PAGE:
The UN anti-Corruption Convention
While public attitudes are changing in relation to domestic conditions, the blueprint for change is a recent international agreement among the Member States of the United Nations: the Convention against Corruption (UNCaC). Allow me to elaborate on its applicability to Iraq's current conditions, and explain how the country can best fight corruption by implementing it.
The Convention was brokered by my Office in the biennium 2002/03, endorsed by the General Assembly in December 2003 and signed by a staggering number of countries (140) since. It came into force recently (in late 2005). There are 109 State Parties to it - namely almost 60% of the UN membership has ratified it. But not yet Iraq!
As the custodians of this Convention, at UNODC we are glad to learn of the government's strong political commitment to ratify it without delay. The people of Iraq expect anti-corruption actions: this is the one to begin with. The international community, especially foreign investors, are also watching: without this commitment on the part of Iraq, there cannot be private sector development in the country.
By acceding to the Convention, Iraq will commit to an international treaty, with clear rights and duties. It will be Iraq's right to claim other nations' help in combating this scourge, and bring resources back into the government's coffers. Democracy and development will benefit. It will be Iraq's duty to establish state-of-the art laws, institutions and measures to fight corruption and help others do the same.
What does the Convention oblige Iraq, and other contracting countries, to do? Nothing more than what you would like to do on your own, if I can judge on the basis of the political platform of honesty and accountability on which you were elected. And nothing more than what you would need to do, given the enormous resources generated by the oil sector, its rising prices and its robust multiplier across the economy. Let's recognize it: so much wealth accumulated so fast, is both an opportunity and a temptation. You all know what I mean.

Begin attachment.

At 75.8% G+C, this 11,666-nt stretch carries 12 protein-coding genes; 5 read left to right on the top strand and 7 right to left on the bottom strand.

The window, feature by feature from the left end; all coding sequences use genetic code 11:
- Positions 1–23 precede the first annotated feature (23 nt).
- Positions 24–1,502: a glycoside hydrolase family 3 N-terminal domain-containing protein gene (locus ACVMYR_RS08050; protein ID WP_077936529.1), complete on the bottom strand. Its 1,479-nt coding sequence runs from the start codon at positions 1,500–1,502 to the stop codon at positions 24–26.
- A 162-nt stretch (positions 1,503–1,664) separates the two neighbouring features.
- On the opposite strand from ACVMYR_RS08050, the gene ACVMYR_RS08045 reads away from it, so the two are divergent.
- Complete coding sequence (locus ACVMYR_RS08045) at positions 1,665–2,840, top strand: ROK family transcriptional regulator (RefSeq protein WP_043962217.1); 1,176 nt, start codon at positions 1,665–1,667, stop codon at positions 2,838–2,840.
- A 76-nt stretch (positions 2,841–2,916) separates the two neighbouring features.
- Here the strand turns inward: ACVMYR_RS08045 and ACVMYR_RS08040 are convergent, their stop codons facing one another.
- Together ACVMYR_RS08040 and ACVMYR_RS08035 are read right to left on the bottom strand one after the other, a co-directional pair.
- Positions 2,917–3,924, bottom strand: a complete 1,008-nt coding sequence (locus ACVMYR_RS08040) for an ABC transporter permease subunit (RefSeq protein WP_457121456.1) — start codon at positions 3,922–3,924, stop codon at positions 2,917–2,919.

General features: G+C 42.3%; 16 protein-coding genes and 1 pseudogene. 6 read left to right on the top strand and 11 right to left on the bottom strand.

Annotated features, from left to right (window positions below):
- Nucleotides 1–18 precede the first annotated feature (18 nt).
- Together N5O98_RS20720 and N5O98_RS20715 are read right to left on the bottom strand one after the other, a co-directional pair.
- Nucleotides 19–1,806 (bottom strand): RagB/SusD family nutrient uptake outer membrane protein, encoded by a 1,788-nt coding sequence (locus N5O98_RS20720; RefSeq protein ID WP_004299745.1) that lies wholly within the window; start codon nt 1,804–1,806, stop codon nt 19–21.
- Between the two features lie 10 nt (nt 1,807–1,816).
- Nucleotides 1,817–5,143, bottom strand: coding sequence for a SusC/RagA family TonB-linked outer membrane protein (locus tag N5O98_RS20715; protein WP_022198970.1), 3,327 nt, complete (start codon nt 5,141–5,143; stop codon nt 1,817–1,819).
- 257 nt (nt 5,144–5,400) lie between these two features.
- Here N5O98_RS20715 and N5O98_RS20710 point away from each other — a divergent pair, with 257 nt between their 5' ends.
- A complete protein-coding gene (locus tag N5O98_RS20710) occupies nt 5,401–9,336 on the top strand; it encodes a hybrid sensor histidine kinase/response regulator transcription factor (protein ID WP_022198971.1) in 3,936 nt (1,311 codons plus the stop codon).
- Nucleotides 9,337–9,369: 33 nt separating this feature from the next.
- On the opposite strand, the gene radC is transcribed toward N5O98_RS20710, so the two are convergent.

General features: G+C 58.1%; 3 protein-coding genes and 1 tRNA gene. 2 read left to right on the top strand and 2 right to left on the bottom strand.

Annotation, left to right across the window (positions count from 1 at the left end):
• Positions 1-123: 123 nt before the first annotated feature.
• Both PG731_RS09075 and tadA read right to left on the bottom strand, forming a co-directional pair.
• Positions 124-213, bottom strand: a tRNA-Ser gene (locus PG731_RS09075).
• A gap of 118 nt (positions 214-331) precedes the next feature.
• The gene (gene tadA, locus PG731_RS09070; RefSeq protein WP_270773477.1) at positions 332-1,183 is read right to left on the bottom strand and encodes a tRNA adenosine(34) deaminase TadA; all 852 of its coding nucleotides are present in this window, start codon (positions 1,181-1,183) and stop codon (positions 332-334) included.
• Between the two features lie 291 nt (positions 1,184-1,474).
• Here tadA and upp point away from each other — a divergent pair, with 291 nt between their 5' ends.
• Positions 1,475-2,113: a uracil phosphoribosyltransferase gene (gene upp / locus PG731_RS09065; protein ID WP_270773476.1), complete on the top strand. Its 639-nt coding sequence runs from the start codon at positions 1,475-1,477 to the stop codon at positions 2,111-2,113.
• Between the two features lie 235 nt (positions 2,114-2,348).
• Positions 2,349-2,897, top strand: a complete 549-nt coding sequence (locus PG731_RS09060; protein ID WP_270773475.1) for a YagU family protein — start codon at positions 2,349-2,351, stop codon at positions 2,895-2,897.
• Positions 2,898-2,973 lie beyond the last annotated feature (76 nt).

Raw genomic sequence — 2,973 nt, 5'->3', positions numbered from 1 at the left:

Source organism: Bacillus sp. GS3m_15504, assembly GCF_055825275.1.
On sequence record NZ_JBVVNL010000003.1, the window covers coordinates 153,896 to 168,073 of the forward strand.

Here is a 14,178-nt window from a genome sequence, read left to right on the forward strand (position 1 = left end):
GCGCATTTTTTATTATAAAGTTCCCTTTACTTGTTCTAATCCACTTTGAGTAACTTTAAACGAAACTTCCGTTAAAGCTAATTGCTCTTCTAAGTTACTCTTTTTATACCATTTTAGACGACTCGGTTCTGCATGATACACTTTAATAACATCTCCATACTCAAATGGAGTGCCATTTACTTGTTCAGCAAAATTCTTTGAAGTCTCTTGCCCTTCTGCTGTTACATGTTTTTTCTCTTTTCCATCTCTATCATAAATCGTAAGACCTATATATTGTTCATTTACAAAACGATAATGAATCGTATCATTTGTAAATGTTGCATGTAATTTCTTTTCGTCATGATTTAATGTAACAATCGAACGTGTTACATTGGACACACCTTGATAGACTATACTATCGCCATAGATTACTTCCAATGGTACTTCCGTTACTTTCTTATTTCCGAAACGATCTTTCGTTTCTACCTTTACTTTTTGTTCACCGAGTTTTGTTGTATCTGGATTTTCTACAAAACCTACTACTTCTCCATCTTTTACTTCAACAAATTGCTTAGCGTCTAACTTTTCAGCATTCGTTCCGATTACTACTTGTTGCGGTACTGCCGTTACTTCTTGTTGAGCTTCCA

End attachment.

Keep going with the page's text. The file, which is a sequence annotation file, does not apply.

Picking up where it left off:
In order to manifest the benefits Iraq can expect from accession to the Convention, let me take you through its four elements: (i) prevention, (ii) criminalization, (iii) asset recovery and (iv) legal cooperation.
(i) Preventive measures
First, prevention. I am not talking about posters, advertisements and greater public awareness. Not at all. From Al Basrah to Zakho, people are already aware of the severity of the problem. Rather, I have in mind concrete public management practices that promote the rule of law and prevent the problem to begin with. The UN Convention requires full disclosure by public officials of their earnings and assets, and full compliance with suitable codes of conduct. I was glad to learn that the new Iraqi legislation envisages some of this. Senior officials, who earn a few hundred dollars a month, obviously cannot afford luxurious villas and expensive cars: if they do, this should be explained. Some countries have been even bolder: in Nigeria, a country that since independence (40 years ago) has lost a staggering $400 billion to corruption, assets not declared by officials, when discovered, are seized. We would be happy to help implement as tough measures as you wish.